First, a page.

Stigma over cour­ses ‘holds back Syr­ian refugees’

Con­fer­ence hears refugees need vo­ca­tional study op­tions. Si­mon Baker re­ports from Kuala Lumpur

THE (Times Higher Education) - - NEWS - Si­mon.baker@timeshigh­ere­d­u­ca­

A “cultural stigma” against tech­ni­cal and vo­ca­tional higher ed­u­ca­tion is dam­ag­ing the chances of young Syr­ian refugees mak­ing a suc­cess­ful life for them­selves af­ter flee­ing the coun­try’s civil war, a con­fer­ence has heard.

Al­li­son Church (pic­tured in­set), the re­gional di­rec­tor for the Mid­dle East at Kiron Open Higher Ed­u­ca­tion, an or­gan­i­sa­tion try­ing to help refugees ac­cess cour­ses on­line, told the Bri­tish Coun­cil’s Go­ing Global sum­mit that the ma­jor prob­lem fac­ing Syr­i­ans dis­placed to countries such as Jor­dan and Le­banon was their low sec­ondary school com­ple­tion rate.

How­ever, Ms Church told the event in Kuala Lumpur, she be­lieved that many more would stay in ed­u­ca­tion and then go on to ac­cess univer­sity cour­ses if there were re­al­is­tic course op­tions avail­able that would lead to a job.

“There is a cultural stigma sur­round­ing cer­tain kinds of ed­u­ca­tion and cer­tain em­ploy­a­bil­ity,” she said, ex­plain­ing that it was a prob­lem that was com­mon in the re­gion and not just among Syr­ian refugees.

“En­gi­neer­ing and medicine are ob­vi­ously the two highest cov­eted fields for stu­dents who are Syr­ian… It doesn’t matter that there is no em­ploy­ment pos­si­bil­ity – they still want to study [these sub­jects].”

She said that her own ex­pe­ri­ence for Kiron in the re­gion matched re­search find­ings pre­sented dur­ing the same ses­sion by Mo­hamad Saad, head of the de­part­ment of psy­chol­ogy at the Bri­tish Univer­sity in Egypt, who has con­ducted a study for the Bri­tish Coun­cil and the United Na­tions’ refugee agency on Syr­ian refugees’ ac­cess to higher ed­u­ca­tion. He also pointed to “dis­crim­i­na­tion” in the re­gion be­tween cour­ses and modes of learn­ing seen as pres­ti­gious, like cam­pus-based med­i­cal de­grees, and against other sub­jects and ways of study­ing. Ms Church said that po­ten­tial jobs for grad­u­ate refugees in Le­banon and Jor­dan were pri­mar­ily in fields such as agri­cul­ture, con­struc­tion and tex­tiles, but there were few or no univer­sity cour­ses in such ar­eas. “There is a great need to in­te­grate these higher ed­u­ca­tion op­tions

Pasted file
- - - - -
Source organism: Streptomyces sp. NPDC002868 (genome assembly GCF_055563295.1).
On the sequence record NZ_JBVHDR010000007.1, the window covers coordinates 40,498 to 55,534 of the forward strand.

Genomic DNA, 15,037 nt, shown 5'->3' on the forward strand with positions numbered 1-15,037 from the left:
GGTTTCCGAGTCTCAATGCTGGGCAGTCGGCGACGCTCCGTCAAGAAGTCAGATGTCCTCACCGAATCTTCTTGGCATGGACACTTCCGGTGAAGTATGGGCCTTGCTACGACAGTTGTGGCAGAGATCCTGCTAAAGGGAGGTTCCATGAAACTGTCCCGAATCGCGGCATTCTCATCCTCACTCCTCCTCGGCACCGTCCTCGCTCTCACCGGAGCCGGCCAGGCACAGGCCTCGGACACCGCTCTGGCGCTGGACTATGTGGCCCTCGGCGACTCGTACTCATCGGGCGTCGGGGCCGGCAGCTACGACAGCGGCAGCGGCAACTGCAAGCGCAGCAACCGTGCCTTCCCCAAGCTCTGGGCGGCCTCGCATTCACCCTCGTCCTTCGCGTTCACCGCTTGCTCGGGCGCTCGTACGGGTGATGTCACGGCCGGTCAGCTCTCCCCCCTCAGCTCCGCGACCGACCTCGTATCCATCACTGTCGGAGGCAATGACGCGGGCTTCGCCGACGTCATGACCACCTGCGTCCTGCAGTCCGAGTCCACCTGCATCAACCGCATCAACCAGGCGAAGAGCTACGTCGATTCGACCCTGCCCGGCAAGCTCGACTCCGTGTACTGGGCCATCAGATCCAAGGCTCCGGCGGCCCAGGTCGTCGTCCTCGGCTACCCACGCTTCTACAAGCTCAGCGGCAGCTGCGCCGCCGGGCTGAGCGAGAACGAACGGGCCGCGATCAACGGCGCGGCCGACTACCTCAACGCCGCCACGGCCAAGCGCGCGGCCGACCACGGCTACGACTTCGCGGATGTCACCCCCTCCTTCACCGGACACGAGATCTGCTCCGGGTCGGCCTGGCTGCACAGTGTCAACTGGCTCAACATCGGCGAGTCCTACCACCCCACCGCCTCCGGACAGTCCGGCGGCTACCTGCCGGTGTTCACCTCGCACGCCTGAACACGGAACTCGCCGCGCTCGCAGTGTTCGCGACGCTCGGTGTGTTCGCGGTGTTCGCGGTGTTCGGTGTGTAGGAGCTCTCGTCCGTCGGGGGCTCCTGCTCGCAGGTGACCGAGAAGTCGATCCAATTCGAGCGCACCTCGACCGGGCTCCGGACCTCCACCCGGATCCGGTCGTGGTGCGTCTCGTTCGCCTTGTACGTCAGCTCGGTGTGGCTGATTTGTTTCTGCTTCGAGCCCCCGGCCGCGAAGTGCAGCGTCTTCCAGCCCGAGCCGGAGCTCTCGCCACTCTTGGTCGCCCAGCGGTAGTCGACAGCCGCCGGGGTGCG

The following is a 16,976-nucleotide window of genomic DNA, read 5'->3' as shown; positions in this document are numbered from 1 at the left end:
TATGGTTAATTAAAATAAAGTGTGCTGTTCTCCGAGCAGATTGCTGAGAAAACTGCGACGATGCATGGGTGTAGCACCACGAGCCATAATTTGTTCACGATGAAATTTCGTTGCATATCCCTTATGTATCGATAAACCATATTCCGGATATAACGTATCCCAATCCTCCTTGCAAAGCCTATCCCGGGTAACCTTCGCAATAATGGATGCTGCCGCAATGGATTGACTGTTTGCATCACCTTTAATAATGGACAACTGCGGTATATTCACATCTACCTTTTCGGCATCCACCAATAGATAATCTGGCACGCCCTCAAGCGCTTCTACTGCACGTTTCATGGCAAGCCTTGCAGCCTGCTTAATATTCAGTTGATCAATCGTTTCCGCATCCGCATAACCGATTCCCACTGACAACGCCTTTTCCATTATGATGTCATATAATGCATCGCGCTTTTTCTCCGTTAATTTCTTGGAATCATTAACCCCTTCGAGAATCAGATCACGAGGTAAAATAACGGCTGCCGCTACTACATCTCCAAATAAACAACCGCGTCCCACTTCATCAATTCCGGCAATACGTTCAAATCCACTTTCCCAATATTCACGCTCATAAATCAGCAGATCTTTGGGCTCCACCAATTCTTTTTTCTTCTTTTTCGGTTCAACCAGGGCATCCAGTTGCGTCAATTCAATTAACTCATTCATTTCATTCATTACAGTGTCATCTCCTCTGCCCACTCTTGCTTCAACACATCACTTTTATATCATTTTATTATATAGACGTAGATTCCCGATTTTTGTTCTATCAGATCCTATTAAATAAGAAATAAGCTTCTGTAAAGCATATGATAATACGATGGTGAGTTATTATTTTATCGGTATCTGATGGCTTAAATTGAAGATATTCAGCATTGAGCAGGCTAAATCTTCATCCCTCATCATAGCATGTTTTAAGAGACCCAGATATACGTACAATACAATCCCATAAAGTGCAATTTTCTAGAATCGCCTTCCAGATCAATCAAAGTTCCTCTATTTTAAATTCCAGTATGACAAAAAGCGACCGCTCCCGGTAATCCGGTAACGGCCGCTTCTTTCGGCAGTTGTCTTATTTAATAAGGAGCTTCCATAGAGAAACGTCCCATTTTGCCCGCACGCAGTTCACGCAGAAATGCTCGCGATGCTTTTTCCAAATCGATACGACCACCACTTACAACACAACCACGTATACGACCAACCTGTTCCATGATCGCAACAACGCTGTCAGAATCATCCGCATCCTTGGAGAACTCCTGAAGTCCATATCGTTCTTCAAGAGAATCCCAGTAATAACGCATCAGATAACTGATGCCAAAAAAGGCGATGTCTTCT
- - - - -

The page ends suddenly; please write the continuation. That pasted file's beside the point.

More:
into the field. I think per­son­ally if these op­tions were of­fered” many more refugees would re­main in ed­u­ca­tion, which would help them to get jobs and also en­able them to one day “return to Syria with skills that can help de­velop the coun­try”, she said.

Ms Church also noted that, although univer­sity cam­puses in Jor­dan and Le­banon were over­loaded and un­able to ac­cept more refugees, there was a re­luc­tance to turn to on­line and blended learn­ing to solve the prob­lem. And in­sti­tu­tions were also still charg­ing refugees the same tu­ition fees as international stu­dents, although this was in part an ef­fort to ad­dress the ca­pac­ity is­sue by in­creas­ing fund­ing.

Mean­while, the ses­sion also heard early find­ings from another Bri­tish Coun­cil re­search project into refugee ed­u­ca­tion that has looked at at­ti­tudes in dif­fer­ent countries towards tech­ni­cal and vo­ca­tional ed­u­ca­tion and train­ing (TVET).

Paul Grainger, from the UCL In­sti­tute of Ed­u­ca­tion, said that, although gov­ern­ments were aware of the im­por­tance of ter­tiary-level TVET in help­ing refugees to get jobs, there were still bar­ri­ers to cre­at­ing suf­fi­cient pro­vi­sion.

He said that his re­search, which like that of Dr Saad is due out later this year, had pointed to a “slight dis­par­ity be­tween what gov­ern­ments say hap­pens and what our ev­i­dence in­di­cates is ac­tu­ally hap­pen­ing on the ground”.

“The most im­por­tant point of all [to come from the re­search] is that TVET leads to com­pe­tence, leads to em­ploy­ment, leads to wealth and, there­fore, to the ben­e­fit of the host com­mu­nity,” Mr Grainger added.

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